Check out this startling quote by author Seth Godin:
“No more than six
words on a slide.
Ever.” – Seth Godin
(If you’d like to see the quote in context, it’s the 1st item in the numbered list on page 7 of this PDF.)
Are you wondering where he got the magic number 6 from? I certainly am. (Sadly he doesn’t say. So Seth, if you ever happen to read this, I’d love to know why you chose the number 6.)
Apart from the seemingly arbitrary nature of Seth’s rule (which is the “½” reason mentioned in this post’s title), let’s focus on 2 types of helpful slide content that the rule would severely hamper:
What about quotes?
John Zimmer blogged about Seth’s 6-word rule back in 2010. Below John’s post, UK slide design firm M62’s own Joby Blume commented that 6 words wouldn’t be enough to show a quote on a slide. (For comparison, Seth’s rule itself contains 9 words.)
I assume Seth argues that if you use a quote during a talk, you should just say it and not show the quote on your slide. If that’s the case though, I disagree because a quote involves specific words of course, so I believe it’s usually best to let the audience read it (after you say it), to reinforce it.
Suppose you have a profound quote that you want to put on a slide, and it’s more than 6 words – as nearly all quotes are of course! To comply with Seth’s extreme and rigid rule, you could end up with one of these 3 scenarios, where the quote’s:
- Left out of your talk altogether
- Spoken only (which makes it harder for your audience to absorb)
- Split onto 2 or more slides – yikes!
Quotes that are both concise and incisive are a great way to support a point you’re making. It’s just not realistic to limit quotes to only 6 words, and to me it’s counter-productive to banish them from your slides.
What about charts?
As well as quotes, another place Seth’s 6-word rule would be hard to comply with would be when showing a bar chart with 6 or more bars. How do you label 6 bars plus the axis with only 6 words? Again, “Yikes!”
I do wonder whether Seth’s ever broken his own rule. Mind you in this post, he does a makeover on a Garr Reynolds chart slide, cutting the number of bars from 6 to 3, and deleting the slide title. So maybe he has always followed the 6-word rule himself.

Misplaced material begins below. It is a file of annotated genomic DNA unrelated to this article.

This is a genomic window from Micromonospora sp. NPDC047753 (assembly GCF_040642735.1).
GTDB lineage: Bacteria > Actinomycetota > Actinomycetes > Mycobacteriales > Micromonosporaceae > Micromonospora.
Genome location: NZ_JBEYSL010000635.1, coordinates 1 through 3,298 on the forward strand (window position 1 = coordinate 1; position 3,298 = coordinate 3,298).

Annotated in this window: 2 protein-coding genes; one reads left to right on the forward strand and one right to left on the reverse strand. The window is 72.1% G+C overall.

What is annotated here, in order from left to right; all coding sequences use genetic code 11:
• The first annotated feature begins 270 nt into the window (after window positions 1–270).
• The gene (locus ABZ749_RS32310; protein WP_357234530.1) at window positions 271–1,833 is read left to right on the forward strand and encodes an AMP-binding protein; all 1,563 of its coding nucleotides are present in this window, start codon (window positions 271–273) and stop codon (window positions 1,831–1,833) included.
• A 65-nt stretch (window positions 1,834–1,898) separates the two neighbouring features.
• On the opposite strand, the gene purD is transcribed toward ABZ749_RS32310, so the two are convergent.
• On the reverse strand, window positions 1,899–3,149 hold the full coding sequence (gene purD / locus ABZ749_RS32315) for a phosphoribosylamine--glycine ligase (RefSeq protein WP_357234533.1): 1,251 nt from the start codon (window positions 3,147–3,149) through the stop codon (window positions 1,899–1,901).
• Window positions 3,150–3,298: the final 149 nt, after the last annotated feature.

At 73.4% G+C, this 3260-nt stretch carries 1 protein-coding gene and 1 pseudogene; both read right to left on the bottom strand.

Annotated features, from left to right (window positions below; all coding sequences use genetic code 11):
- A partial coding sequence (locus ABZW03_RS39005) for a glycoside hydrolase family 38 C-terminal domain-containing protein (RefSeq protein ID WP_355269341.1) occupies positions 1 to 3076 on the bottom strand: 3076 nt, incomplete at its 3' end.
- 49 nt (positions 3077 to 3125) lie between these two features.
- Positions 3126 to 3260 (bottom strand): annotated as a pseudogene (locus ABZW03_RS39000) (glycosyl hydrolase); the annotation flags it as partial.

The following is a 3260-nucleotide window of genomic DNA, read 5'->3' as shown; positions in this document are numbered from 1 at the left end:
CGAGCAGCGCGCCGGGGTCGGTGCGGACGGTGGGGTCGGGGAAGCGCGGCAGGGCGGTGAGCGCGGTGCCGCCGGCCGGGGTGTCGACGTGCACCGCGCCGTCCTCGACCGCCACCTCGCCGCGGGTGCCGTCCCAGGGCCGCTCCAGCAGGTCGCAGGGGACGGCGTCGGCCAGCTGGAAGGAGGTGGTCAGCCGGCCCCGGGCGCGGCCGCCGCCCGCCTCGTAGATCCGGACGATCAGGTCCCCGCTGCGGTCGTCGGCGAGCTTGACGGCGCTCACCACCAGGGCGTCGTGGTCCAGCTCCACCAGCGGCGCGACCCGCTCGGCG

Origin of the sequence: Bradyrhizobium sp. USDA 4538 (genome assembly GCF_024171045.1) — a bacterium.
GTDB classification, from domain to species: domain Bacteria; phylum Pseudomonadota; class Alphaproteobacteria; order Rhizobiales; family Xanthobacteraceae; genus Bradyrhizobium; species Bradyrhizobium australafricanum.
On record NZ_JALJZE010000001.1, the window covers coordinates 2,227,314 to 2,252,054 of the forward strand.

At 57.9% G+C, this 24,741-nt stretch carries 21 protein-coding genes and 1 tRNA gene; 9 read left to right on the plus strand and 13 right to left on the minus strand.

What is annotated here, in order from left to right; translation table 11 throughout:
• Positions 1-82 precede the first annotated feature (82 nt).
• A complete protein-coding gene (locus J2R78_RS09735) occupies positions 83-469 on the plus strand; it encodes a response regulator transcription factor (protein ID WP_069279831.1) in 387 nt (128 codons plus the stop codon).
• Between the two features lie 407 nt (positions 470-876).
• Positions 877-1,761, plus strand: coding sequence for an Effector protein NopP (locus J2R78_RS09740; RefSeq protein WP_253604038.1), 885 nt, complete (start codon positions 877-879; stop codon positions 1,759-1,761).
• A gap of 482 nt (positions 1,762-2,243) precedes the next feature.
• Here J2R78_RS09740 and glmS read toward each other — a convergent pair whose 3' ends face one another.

Update: Thanks to John Zimmer for providing a link to a 2-minute video that shows Seth breaking his own rule (at the 30-second mark in the clip). Please also see John’s comment below, and my reply to it.
Why is Seth’s rule so strict?
My gut tells me Seth made his rule so extreme – by choosing such a small number (6) and saying you could never exceed it – for 2 reasons:
- He was reacting against a vast wasteland of what he simply called “really bad PowerPoint”. That’s where literally millions of talks can have hundreds of words on a slide. I certainly commend Seth for trying to change such a shockingly bad state of affairs.
- The stricter a rule is, the more memorable and (literally) remarkable it is, so people remember the rule and widely remark on it – as I’m doing right now.
That leads us into the other reasons why the rule is “sticky” or memorable…
Why is Seth’s rule so sticky?
To me, 3 factors make “Seth’s 6-word rule” memorable – and viral! (Despite the rule being over 10 years old, just this month authorSTREAM tweeted it to nearly 8000 followers.)
- It’s radically different from what most presenters actually do, so it’s striking.
- It’s rigid, which helps make it simple.
- It’s stated as a “commandment” (without reasoning), so its gall is gripping!
However, those factors mostly make it very hard to actually comply with. So, it seems very few if any presenters have seriously adopted it. All the same, as shown by the fact that Seth’s rule is still being tweeted as though you should follow it, it confuses the issue of how many words you should put on your slides.
A less rigid, more robust approach
I believe we need guidelines that are more flexible and less extreme than Seth’s. That reminds me of a superb quote I saw once (I think by Jeff Hurt). It went something like this:
The great thing about rules of thumb
is that thumbs can bend!
Sadly, there’s barely any flexibility in Seth’s rule of course, so to me it seems rather arbitrary and rigid, and just too plain radical to be useful. Yes I want typical presenters to use less words on a given slide, and to use fewer text-based slides too. I just don’t think rigid rules that seem rather random (and very radical) are the best way to persuade people.
Over to you
So, that’s my view. What’s your opinion on Seth’s strict 6-word rule? Please feel free to add a comment below.
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